Identity & Substitution in THE HUNGER GAMES

“Hope, it is the only thing stronger than fear.”

They didn’t get everything right. I know, I know, we were ALL disappointed with what Katniss was wearing at the opening ceremonies in the film adaptation of Suzanne Collins’ New York Times Bestseller, The Hunger Games. The CGI fire just didn’t do it justice, and Jennifer Lawrence looked like she was wearing a leftover stillsuit from Dune. Still, since my wife Kat and I read the trilogy just a month before the film came out, I still stand by the fact that it’s one of the faithful adaptations of a book done, period. From the great casting (most notably Donald Sutherland and Woody Harrelson) to the deft line of bloody-yet-PG-13 violence, everything save for the costumes was superb.

Since Cinemagogue’s focus isn’t really playing fashion police, however, we’ll move on. Like peasants of Pan Em clued to the arena telecast, this film is dominating the box office and the hearts and minds of viewers and critics, and likely will win out over Good Friday and Easter weekend. I think this is appropriate, since the pivotal ideas of identity and substitutionproxy, tribute, sacrifice – play such key roles in the film, a little glimmer of what this holiday weekend is all about as Jesus offered himself in our place.

(The Hunger Games is available on DVD and Blu-ray.)

Whether you’ve seen the film or read the book, you can check out this Spoiler-free video review. We’ll follow up with a written review addressing other elements that can only be addressed by revealing key plot points, and finally an in-depth audio review.

Watch on Youtube or using the browser below.


  1. Matthew Rushing

    “I was channel surfing between reality TV programming and actual war coverage when Katniss’s story came to me. One night I’m sitting there flipping around and on one channel there’s a group of young people competing for, I don’t know, money maybe? And on the next, there’s a group of young people fighting an actual war. And I was tired, and the lines began to blur in this very unsettling way, and I thought of this story.” Suzanne Collins

    I was thinking about this interview the whole time I was sitting in the movie. It hung over me as I watched the adaptation of Collin’s first book in the Hunger Games series. The book series does a masterful job of giving us a world where children are taken from their homes and put in gladiatorial games to keep the “peace”. But the movie left me wanting. There seems to be something lost in the translation. The message that one gets from reading the Hunger Games is the horror of a world where violence for children is a way of life. The kids in District 1 are even trained till the age of 18 to be killing machines. It is not hard to see how Collins is showing a generation, who has grown up on video game violence and reality-TV idiots, that life is not fake. This message seemed to get lost in the medium of film. There, on the screen, is the same violence that every movie, video game and TV show has and it did not seem different. Collins does such a good job in the book of making each one of the characters in the arena come alive before the games start. You know them better, so that as the teens turn on each other, you can feel the weight of their deaths. In the movie there is not time for this, we don’t get to spend time with the characters and so as they are killed there is not emotion, no connection. The horror of what has just happened is not felt because I don’t know them enough to care. This is the biggest fault of the film and its greatest failing of the source material. The message is definitely watered down and almost lost unless you have read the books.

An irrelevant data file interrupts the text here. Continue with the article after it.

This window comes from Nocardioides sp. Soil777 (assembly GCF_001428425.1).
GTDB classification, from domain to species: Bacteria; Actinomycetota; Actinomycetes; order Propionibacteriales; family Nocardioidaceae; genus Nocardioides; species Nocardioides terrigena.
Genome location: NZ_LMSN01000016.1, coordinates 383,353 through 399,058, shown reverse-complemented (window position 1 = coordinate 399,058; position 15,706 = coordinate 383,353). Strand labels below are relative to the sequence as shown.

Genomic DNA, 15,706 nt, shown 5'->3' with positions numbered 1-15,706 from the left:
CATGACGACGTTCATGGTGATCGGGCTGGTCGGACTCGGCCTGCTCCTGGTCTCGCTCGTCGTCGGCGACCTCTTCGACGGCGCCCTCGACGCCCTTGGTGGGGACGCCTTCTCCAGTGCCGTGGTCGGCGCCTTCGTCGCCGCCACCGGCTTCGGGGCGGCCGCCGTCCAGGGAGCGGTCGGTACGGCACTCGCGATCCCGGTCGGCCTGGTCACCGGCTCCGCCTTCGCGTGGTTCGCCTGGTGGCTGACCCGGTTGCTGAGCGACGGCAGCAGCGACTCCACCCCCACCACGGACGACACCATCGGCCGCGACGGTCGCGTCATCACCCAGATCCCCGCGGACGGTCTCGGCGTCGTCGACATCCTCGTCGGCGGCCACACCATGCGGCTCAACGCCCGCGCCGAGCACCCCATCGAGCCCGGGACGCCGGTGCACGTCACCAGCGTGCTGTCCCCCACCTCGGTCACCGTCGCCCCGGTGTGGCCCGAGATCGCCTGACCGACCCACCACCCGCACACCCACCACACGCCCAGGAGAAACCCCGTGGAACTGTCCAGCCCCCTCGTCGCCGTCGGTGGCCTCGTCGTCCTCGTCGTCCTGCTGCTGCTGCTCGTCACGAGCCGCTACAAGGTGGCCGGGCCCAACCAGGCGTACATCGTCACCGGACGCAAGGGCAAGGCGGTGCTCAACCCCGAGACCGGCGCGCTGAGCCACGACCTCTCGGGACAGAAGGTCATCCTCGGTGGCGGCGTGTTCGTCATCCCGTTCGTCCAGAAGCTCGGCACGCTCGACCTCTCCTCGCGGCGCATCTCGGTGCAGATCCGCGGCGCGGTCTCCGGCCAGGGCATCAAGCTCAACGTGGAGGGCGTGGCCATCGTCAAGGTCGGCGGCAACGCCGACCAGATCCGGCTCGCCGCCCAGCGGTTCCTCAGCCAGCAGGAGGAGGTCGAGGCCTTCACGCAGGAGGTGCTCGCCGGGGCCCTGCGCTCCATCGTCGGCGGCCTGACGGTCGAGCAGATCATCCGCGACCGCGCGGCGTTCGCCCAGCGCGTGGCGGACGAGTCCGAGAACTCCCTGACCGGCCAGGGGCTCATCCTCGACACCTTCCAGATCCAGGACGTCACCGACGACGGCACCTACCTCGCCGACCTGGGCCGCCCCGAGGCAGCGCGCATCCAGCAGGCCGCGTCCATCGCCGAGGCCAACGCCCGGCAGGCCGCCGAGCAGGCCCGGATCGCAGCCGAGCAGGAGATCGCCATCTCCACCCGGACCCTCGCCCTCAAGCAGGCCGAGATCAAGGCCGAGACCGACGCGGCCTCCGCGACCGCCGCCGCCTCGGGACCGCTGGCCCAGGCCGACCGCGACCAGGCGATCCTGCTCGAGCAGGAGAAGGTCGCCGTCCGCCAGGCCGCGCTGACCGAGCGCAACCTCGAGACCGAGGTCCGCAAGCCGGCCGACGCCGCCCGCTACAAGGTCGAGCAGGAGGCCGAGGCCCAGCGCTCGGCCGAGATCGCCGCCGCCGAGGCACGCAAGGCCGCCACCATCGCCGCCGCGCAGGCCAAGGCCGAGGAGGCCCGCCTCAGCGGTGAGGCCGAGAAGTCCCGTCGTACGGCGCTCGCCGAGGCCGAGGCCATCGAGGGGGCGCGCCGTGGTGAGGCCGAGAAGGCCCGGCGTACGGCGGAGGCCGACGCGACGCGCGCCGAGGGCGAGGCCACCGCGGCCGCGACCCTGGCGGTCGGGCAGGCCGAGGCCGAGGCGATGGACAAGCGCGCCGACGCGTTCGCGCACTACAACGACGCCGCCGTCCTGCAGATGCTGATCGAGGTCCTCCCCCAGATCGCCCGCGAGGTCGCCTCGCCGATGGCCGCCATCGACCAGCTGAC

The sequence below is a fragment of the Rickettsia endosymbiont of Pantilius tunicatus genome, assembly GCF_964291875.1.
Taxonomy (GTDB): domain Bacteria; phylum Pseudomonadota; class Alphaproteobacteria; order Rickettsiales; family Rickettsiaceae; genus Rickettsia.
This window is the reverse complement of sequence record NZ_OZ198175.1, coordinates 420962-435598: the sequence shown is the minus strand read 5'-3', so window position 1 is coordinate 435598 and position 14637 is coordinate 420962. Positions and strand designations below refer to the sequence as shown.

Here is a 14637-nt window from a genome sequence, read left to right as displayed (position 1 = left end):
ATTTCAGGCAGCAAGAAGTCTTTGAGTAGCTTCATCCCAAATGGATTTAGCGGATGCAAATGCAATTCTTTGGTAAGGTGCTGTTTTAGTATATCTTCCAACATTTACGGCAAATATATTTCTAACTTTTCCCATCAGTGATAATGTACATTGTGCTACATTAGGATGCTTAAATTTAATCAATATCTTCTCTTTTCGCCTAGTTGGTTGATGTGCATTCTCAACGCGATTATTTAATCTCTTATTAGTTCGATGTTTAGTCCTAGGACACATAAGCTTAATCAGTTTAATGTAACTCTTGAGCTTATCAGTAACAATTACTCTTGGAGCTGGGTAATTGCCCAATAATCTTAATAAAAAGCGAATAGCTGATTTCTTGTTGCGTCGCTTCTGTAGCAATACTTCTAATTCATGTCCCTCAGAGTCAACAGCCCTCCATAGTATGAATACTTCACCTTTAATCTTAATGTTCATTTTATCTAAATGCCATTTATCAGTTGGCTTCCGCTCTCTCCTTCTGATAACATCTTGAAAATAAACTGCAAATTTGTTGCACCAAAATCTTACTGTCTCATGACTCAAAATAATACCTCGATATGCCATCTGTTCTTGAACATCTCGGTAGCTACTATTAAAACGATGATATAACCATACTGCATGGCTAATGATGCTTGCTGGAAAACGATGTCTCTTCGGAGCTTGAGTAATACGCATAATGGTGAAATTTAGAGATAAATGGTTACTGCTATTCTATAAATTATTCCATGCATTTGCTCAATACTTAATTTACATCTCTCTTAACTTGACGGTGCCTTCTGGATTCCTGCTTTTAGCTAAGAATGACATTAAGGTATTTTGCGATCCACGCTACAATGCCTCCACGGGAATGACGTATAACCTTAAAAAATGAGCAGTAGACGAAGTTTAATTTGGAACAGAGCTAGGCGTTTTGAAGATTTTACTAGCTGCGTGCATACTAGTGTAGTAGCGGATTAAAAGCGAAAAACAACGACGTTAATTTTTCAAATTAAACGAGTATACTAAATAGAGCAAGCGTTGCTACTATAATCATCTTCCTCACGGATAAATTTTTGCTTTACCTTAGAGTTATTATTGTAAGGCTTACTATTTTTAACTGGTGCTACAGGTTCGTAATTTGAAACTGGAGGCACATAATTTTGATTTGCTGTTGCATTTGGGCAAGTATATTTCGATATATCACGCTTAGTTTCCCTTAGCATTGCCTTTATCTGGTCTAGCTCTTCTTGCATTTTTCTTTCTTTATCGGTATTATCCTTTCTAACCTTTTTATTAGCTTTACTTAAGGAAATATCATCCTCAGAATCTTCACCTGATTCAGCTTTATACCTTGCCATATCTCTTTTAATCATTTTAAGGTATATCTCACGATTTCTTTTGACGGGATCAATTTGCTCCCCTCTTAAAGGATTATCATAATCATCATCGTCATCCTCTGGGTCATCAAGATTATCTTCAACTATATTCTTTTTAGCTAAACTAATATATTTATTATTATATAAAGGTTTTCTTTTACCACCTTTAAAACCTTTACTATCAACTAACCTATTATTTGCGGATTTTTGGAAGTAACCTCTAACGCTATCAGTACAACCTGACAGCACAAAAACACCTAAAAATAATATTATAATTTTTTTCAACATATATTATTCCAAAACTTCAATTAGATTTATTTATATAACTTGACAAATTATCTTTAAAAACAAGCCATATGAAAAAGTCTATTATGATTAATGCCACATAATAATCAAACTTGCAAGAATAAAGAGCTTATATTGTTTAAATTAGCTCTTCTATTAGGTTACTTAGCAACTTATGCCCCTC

I really agree with you about the other themes; love, sacrifice and substitution. They are very strong in the film. But the lack of focus on the themes that Collins writes so well in the books, the horrors of violence and war, make this film ok, but not great. You should come out of this movie asking, “How close are we to this reality, where children are killed everyday for connivence or war?” And the answer, we are there.

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